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Update


UPDATE ON OVARIAN CANCER

Neoadjuvant chemotherapy may improve outcomes in women who have bulky, advanced ovarian cancer

July 2011 · Vol. 23, No. 7

IN THIS ARTICLE

RELATED ARTICLE

A majority of ovarian cancers are diagnosed at an advanced stage, requiring extensive surgical cytoreductive procedures.1 Because the presence of residual macroscopic disease correlates highly with decreased survival,2 these procedures can be lengthy, complicated, and risky for the patient. Many patients who undergo cytoreduction will be left with a suboptimal result despite surgery.

Better identification and improved treatment of patients who are at high risk of a suboptimal result are clearly needed. One treatment option is neoadjuvant chemotherapy, the administration of chemotherapy prior to the main treatment. Although early data suggested that it was associated with worse outcomes, recent studies have yielded new information:

  • Neoadjuvant chemotherapy followed by interval debulking surgery is not inferior to primary debulking surgery followed by chemotherapy for patients who have bulky stage III or IV ovarian cancer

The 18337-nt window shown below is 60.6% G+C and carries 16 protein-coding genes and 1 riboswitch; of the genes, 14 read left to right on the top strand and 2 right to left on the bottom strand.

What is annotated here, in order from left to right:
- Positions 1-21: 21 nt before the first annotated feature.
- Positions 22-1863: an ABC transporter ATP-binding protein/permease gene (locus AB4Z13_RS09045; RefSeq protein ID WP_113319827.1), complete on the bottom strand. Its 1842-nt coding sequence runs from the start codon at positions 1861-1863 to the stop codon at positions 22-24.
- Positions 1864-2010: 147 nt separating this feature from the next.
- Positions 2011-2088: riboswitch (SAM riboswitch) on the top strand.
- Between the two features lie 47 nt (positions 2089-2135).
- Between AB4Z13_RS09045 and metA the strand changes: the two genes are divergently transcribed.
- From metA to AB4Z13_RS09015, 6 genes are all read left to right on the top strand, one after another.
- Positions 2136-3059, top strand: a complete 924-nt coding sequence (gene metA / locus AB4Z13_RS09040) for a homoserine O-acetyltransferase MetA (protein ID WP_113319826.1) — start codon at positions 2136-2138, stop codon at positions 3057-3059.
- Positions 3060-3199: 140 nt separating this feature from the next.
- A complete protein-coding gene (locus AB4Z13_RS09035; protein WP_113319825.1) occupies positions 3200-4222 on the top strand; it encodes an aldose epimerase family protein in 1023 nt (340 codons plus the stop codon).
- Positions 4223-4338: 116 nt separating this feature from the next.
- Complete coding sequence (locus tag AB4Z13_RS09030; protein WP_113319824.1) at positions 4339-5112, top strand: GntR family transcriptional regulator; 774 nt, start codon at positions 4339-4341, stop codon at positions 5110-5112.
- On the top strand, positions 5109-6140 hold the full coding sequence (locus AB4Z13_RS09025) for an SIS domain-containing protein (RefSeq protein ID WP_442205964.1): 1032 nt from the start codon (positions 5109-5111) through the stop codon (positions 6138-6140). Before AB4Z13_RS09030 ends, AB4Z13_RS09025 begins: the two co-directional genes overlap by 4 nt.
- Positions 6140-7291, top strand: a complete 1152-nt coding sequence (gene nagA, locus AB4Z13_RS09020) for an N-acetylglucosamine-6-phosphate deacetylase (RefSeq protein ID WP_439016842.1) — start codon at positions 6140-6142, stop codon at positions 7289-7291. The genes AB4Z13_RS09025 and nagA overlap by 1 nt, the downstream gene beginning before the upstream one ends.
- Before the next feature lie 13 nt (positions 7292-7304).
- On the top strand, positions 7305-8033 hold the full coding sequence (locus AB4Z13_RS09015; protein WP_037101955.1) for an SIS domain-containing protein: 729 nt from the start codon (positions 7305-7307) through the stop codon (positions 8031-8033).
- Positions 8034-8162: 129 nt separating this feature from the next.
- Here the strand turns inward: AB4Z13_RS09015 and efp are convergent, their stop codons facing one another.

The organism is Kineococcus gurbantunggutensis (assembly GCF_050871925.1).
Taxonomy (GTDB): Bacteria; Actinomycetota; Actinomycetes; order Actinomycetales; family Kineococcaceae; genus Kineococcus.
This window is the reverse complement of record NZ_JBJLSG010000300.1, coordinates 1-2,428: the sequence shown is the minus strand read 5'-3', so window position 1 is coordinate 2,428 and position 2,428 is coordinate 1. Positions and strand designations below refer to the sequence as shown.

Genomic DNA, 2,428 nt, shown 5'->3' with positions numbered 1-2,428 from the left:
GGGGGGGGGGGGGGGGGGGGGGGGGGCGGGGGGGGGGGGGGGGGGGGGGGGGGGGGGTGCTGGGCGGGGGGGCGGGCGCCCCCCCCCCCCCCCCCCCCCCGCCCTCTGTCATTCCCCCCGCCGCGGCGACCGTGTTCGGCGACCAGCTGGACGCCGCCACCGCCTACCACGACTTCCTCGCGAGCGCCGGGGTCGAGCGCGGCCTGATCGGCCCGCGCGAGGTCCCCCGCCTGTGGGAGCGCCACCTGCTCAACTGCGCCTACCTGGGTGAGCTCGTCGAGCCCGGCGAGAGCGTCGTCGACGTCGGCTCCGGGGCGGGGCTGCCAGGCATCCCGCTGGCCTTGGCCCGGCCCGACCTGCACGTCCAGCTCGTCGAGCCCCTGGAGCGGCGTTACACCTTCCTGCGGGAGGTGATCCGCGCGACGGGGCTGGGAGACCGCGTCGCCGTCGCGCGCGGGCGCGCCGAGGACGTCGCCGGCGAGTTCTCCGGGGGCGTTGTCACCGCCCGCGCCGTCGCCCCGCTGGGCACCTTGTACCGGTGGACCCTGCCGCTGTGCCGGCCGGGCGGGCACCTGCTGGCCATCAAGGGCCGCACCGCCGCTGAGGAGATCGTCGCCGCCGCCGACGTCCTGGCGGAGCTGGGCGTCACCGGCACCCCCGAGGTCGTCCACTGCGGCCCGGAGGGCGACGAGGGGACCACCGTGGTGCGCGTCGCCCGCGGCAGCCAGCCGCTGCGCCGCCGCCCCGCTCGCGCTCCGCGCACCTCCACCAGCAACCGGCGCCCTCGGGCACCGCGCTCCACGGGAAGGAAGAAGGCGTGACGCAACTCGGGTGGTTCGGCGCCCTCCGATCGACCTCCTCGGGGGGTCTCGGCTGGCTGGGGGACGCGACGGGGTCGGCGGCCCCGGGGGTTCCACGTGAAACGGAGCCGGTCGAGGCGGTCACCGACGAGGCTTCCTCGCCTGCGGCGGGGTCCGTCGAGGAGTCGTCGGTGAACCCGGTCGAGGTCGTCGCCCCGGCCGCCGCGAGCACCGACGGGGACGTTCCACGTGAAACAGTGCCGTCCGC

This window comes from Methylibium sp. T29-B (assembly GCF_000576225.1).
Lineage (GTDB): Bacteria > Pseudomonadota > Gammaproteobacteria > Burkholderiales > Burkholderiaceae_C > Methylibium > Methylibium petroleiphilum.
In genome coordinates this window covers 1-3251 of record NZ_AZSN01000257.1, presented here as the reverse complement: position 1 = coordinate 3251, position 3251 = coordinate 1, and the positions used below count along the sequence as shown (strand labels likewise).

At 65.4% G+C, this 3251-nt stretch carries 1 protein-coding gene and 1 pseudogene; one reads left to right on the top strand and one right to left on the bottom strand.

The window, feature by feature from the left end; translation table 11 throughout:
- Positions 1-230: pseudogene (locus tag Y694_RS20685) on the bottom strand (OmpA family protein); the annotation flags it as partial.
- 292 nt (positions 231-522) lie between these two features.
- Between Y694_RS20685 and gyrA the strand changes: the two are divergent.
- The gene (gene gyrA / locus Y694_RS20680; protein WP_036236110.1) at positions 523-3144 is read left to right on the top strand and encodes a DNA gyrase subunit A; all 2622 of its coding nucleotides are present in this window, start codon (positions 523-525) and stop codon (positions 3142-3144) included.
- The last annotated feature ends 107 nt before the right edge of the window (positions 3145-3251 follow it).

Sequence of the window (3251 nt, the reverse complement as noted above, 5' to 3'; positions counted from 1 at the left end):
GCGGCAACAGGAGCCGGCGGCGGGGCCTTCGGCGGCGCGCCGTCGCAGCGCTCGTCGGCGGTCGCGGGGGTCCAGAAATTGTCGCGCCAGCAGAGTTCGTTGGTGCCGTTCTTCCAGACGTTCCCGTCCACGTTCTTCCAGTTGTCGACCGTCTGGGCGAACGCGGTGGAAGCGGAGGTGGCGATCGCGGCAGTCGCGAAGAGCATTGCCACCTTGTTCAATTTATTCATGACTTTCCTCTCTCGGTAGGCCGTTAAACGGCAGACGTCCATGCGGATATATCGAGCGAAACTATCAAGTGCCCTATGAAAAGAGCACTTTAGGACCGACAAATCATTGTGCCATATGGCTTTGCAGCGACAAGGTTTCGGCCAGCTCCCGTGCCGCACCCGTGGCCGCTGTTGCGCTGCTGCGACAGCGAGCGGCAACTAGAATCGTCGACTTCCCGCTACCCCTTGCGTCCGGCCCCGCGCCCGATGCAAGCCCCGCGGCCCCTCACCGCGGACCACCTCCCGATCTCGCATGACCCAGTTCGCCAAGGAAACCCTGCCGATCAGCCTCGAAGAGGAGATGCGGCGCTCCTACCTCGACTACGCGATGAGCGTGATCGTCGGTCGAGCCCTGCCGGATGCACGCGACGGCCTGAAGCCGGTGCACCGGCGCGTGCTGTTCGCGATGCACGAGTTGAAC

• In patients who have advanced ovarian cancer, neoadjuvant chemotherapy followed by surgical cytoreduction is associated with improved perioperative outcomes
  • Postoperative intraperitoneal chemotherapy after neoadjuvant chemotherapy has not yet proved to be associated with improved survival.

Several questions prompted by these findings include:

  • Will neoadjuvant chemotherapy improve surgical outcomes in patients who have advanced ovarian cancer and, thus, improve survival?
  • Is neoadjuvant chemotherapy a better strategy for all patients?
  • Will neoadjuvant chemotherapy reduce the surgical effort necessary to achieve an optimal result?